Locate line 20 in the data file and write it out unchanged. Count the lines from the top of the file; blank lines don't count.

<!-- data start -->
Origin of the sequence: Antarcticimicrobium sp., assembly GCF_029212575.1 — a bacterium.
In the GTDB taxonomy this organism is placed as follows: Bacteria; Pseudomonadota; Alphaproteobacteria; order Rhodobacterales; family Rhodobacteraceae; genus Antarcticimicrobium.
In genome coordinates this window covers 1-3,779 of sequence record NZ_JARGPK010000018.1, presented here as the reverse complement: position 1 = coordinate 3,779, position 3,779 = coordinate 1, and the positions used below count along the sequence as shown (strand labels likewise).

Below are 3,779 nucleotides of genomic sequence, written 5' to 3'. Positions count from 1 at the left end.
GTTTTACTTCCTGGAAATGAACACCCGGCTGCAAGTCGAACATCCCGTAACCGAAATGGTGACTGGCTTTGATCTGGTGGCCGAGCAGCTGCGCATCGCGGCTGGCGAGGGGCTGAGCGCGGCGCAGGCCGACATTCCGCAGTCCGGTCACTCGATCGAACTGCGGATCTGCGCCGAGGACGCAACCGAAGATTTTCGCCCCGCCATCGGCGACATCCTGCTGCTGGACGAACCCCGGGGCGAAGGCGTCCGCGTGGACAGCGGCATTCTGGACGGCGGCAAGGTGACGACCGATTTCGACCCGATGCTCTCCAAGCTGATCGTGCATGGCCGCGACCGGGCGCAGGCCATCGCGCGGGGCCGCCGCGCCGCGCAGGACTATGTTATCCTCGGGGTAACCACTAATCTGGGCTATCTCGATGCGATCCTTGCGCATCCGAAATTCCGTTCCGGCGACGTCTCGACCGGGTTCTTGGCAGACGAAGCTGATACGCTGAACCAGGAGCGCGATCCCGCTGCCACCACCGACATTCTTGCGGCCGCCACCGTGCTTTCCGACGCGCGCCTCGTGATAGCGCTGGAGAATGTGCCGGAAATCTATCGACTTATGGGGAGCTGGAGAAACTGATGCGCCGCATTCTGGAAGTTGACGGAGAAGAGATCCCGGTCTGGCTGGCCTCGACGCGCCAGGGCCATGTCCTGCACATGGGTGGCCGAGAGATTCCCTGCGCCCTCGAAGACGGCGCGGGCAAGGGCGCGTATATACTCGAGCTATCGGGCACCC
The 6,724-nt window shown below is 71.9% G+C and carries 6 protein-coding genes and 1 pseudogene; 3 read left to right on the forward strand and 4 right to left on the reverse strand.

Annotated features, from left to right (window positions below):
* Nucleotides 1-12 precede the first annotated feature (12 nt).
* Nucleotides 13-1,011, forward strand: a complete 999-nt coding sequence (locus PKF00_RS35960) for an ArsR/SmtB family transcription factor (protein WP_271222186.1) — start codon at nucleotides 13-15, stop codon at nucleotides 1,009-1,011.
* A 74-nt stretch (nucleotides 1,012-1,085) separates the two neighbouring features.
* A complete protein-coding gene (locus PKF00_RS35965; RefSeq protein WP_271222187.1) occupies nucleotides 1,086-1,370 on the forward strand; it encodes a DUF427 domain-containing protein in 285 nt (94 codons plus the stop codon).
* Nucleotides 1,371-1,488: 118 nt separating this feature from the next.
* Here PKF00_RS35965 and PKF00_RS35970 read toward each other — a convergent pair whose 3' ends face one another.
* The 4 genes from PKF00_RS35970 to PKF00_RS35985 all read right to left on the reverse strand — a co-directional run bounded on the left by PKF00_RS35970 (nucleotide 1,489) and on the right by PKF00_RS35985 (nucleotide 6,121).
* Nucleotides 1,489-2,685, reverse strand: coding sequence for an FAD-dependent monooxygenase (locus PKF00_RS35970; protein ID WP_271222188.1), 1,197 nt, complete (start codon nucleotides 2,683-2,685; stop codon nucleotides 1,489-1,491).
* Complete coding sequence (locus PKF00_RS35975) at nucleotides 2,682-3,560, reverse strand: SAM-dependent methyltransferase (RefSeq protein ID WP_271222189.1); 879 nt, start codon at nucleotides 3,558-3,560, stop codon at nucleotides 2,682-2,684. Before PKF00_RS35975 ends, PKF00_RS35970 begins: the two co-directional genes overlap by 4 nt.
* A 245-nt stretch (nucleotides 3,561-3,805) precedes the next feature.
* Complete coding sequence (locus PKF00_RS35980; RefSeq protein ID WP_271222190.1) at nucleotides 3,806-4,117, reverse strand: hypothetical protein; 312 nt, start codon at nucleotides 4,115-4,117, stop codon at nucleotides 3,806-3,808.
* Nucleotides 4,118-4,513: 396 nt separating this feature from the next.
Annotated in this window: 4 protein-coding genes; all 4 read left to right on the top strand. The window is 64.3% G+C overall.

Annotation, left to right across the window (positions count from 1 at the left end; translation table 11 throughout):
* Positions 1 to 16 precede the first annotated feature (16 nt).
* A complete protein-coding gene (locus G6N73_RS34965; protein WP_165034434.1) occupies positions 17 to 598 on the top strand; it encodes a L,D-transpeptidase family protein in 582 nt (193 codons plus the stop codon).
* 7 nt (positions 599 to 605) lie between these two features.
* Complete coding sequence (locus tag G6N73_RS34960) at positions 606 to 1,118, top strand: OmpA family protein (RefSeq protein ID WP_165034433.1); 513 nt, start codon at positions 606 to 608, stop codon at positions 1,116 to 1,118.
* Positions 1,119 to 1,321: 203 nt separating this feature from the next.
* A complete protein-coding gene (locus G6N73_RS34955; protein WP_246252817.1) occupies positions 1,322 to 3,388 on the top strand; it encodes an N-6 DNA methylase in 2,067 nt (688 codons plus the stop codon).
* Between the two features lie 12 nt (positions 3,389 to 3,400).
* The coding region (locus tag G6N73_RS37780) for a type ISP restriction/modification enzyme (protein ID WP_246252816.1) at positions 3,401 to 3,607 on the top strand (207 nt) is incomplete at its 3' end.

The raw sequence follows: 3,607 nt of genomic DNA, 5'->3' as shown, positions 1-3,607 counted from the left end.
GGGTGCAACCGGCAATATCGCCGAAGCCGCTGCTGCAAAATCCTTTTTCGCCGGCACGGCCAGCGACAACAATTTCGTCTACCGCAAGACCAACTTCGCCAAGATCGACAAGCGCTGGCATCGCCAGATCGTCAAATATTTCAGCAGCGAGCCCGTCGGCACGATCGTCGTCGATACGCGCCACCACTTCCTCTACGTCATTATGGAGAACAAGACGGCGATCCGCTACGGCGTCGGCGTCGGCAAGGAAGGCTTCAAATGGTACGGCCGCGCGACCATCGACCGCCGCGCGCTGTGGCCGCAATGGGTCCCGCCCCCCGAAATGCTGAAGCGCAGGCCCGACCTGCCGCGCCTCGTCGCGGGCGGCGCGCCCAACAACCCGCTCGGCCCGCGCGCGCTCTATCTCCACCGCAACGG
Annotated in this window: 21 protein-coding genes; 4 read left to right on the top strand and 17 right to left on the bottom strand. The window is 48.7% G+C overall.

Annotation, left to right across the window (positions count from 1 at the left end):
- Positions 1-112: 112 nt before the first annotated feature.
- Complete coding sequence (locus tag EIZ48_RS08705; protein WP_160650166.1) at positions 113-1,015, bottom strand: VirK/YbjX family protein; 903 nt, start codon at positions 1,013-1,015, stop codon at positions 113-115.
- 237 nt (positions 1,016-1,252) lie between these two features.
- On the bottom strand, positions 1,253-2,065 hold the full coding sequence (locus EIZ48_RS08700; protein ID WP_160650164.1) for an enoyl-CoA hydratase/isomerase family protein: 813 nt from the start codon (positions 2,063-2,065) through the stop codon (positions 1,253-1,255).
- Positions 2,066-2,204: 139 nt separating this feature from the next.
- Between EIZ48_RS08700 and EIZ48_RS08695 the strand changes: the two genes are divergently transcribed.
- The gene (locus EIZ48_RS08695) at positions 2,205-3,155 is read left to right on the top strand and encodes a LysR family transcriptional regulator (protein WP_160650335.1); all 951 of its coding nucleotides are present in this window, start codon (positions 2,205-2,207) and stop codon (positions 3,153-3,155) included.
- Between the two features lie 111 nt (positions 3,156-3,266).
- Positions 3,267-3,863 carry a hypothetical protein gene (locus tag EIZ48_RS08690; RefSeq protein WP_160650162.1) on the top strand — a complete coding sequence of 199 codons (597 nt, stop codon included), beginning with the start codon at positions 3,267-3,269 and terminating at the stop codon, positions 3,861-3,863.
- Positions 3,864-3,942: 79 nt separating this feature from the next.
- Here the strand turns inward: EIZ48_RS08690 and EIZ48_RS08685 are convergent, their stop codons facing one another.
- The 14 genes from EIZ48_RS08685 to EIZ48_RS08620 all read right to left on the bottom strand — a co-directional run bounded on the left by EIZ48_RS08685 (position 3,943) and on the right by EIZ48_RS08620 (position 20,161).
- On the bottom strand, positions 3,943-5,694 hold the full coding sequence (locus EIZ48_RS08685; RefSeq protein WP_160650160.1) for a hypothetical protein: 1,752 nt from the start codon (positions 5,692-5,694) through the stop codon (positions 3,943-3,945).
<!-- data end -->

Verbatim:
Annotated in this window: 4 protein-coding genes; all 4 read left to right on the top strand. The window is 64.3% G+C overall.